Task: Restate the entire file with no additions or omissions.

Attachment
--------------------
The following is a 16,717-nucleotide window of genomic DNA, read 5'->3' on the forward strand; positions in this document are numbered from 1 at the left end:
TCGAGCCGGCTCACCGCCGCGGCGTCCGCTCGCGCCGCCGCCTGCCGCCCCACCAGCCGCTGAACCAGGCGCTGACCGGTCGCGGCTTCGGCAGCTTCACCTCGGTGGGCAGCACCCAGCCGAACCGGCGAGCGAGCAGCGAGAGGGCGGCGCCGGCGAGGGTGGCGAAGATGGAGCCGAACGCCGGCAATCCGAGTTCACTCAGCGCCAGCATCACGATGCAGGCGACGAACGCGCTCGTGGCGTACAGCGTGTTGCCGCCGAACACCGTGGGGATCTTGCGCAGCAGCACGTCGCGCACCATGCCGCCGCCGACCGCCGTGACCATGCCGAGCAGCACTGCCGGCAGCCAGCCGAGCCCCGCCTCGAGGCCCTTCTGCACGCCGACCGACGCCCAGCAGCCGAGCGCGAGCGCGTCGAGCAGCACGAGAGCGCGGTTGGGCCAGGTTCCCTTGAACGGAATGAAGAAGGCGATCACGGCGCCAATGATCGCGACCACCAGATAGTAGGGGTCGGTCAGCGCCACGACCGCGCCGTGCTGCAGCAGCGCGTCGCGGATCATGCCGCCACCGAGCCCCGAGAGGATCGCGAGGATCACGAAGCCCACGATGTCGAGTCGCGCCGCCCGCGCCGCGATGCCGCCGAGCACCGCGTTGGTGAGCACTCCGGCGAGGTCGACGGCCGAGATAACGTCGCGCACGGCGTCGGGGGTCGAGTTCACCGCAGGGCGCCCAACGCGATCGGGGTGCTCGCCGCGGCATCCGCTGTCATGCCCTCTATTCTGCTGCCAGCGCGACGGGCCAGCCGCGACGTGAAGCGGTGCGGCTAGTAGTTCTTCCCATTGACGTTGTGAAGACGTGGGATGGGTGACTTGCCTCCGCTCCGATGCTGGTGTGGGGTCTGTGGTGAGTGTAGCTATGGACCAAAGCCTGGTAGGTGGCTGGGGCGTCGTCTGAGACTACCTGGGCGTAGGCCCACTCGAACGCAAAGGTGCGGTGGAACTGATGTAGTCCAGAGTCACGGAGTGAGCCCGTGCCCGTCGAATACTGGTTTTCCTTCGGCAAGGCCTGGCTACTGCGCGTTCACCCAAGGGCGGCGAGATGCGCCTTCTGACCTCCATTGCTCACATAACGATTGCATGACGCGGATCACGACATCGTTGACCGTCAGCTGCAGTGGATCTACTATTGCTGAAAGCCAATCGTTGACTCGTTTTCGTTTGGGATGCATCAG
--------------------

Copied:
The following is a 16,717-nucleotide window of genomic DNA, read 5'->3' on the forward strand; positions in this document are numbered from 1 at the left end:
TCGAGCCGGCTCACCGCCGCGGCGTCCGCTCGCGCCGCCGCCTGCCGCCCCACCAGCCGCTGAACCAGGCGCTGACCGGTCGCGGCTTCGGCAGCTTCACCTCGGTGGGCAGCACCCAGCCGAACCGGCGAGCGAGCAGCGAGAGGGCGGCGCCGGCGAGGGTGGCGAAGATGGAGCCGAACGCCGGCAATCCGAGTTCACTCAGCGCCAGCATCACGATGCAGGCGACGAACGCGCTCGTGGCGTACAGCGTGTTGCCGCCGAACACCGTGGGGATCTTGCGCAGCAGCACGTCGCGCACCATGCCGCCGCCGACCGCCGTGACCATGCCGAGCAGCACTGCCGGCAGCCAGCCGAGCCCCGCCTCGAGGCCCTTCTGCACGCCGACCGACGCCCAGCAGCCGAGCGCGAGCGCGTCGAGCAGCACGAGAGCGCGGTTGGGCCAGGTTCCCTTGAACGGAATGAAGAAGGCGATCACGGCGCCAATGATCGCGACCACCAGATAGTAGGGGTCGGTCAGCGCCACGACCGCGCCGTGCTGCAGCAGCGCGTCGCGGATCATGCCGCCACCGAGCCCCGAGAGGATCGCGAGGATCACGAAGCCCACGATGTCGAGTCGCGCCGCCCGCGCCGCGATGCCGCCGAGCACCGCGTTGGTGAGCACTCCGGCGAGGTCGACGGCCGAGATAACGTCGCGCACGGCGTCGGGGGTCGAGTTCACCGCAGGGCGCCCAACGCGATCGGGGTGCTCGCCGCGGCATCCGCTGTCATGCCCTCTATTCTGCTGCCAGCGCGACGGGCCAGCCGCGACGTGAAGCGGTGCGGCTAGTAGTTCTTCCCATTGACGTTGTGAAGACGTGGGATGGGTGACTTGCCTCCGCTCCGATGCTGGTGTGGGGTCTGTGGTGAGTGTAGCTATGGACCAAAGCCTGGTAGGTGGCTGGGGCGTCGTCTGAGACTACCTGGGCGTAGGCCCACTCGAACGCAAAGGTGCGGTGGAACTGATGTAGTCCAGAGTCACGGAGTGAGCCCGTGCCCGTCGAATACTGGTTTTCCTTCGGCAAGGCCTGGCTACTGCGCGTTCACCCAAGGGCGGCGAGATGCGCCTTCTGACCTCCATTGCTCACATAACGATTGCATGACGCGGATCACGACATCGTTGACCGTCAGCTGCAGTGGATCTACTATTGCTGAAAGCCAATCGTTGACTCGTTTTCGTTTGGGATGCATCAG